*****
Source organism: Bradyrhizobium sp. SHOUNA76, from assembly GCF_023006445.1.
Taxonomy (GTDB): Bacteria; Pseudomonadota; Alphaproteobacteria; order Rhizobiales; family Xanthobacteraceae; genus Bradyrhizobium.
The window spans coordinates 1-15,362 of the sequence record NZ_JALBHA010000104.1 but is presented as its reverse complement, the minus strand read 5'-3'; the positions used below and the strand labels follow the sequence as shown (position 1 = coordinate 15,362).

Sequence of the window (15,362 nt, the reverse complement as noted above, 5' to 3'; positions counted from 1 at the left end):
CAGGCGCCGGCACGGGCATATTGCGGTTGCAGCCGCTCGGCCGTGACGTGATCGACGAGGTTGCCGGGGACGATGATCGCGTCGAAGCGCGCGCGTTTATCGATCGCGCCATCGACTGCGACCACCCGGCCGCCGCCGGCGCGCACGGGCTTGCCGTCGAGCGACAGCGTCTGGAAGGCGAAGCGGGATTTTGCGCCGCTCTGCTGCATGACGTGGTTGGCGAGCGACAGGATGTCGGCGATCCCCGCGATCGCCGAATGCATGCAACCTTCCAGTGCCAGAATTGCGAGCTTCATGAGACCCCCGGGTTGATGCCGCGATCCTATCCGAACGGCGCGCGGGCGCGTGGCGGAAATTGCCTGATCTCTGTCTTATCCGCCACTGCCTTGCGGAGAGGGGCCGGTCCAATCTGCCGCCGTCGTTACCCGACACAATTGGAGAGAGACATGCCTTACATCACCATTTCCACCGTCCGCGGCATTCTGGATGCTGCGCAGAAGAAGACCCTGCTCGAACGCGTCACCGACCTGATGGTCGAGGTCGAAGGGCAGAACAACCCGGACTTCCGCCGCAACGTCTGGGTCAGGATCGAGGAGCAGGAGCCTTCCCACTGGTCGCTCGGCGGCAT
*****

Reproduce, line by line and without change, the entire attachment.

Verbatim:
Source organism: Bradyrhizobium sp. SHOUNA76, from assembly GCF_023006445.1.
Taxonomy (GTDB): Bacteria; Pseudomonadota; Alphaproteobacteria; order Rhizobiales; family Xanthobacteraceae; genus Bradyrhizobium.
The window spans coordinates 1-15,362 of the sequence record NZ_JALBHA010000104.1 but is presented as its reverse complement, the minus strand read 5'-3'; the positions used below and the strand labels follow the sequence as shown (position 1 = coordinate 15,362).

Sequence of the window (15,362 nt, the reverse complement as noted above, 5' to 3'; positions counted from 1 at the left end):
CAGGCGCCGGCACGGGCATATTGCGGTTGCAGCCGCTCGGCCGTGACGTGATCGACGAGGTTGCCGGGGACGATGATCGCGTCGAAGCGCGCGCGTTTATCGATCGCGCCATCGACTGCGACCACCCGGCCGCCGCCGGCGCGCACGGGCTTGCCGTCGAGCGACAGCGTCTGGAAGGCGAAGCGGGATTTTGCGCCGCTCTGCTGCATGACGTGGTTGGCGAGCGACAGGATGTCGGCGATCCCCGCGATCGCCGAATGCATGCAACCTTCCAGTGCCAGAATTGCGAGCTTCATGAGACCCCCGGGTTGATGCCGCGATCCTATCCGAACGGCGCGCGGGCGCGTGGCGGAAATTGCCTGATCTCTGTCTTATCCGCCACTGCCTTGCGGAGAGGGGCCGGTCCAATCTGCCGCCGTCGTTACCCGACACAATTGGAGAGAGACATGCCTTACATCACCATTTCCACCGTCCGCGGCATTCTGGATGCTGCGCAGAAGAAGACCCTGCTCGAACGCGTCACCGACCTGATGGTCGAGGTCGAAGGGCAGAACAACCCGGACTTCCGCCGCAACGTCTGGGTCAGGATCGAGGAGCAGGAGCCTTCCCACTGGTCGCTCGGCGGCAT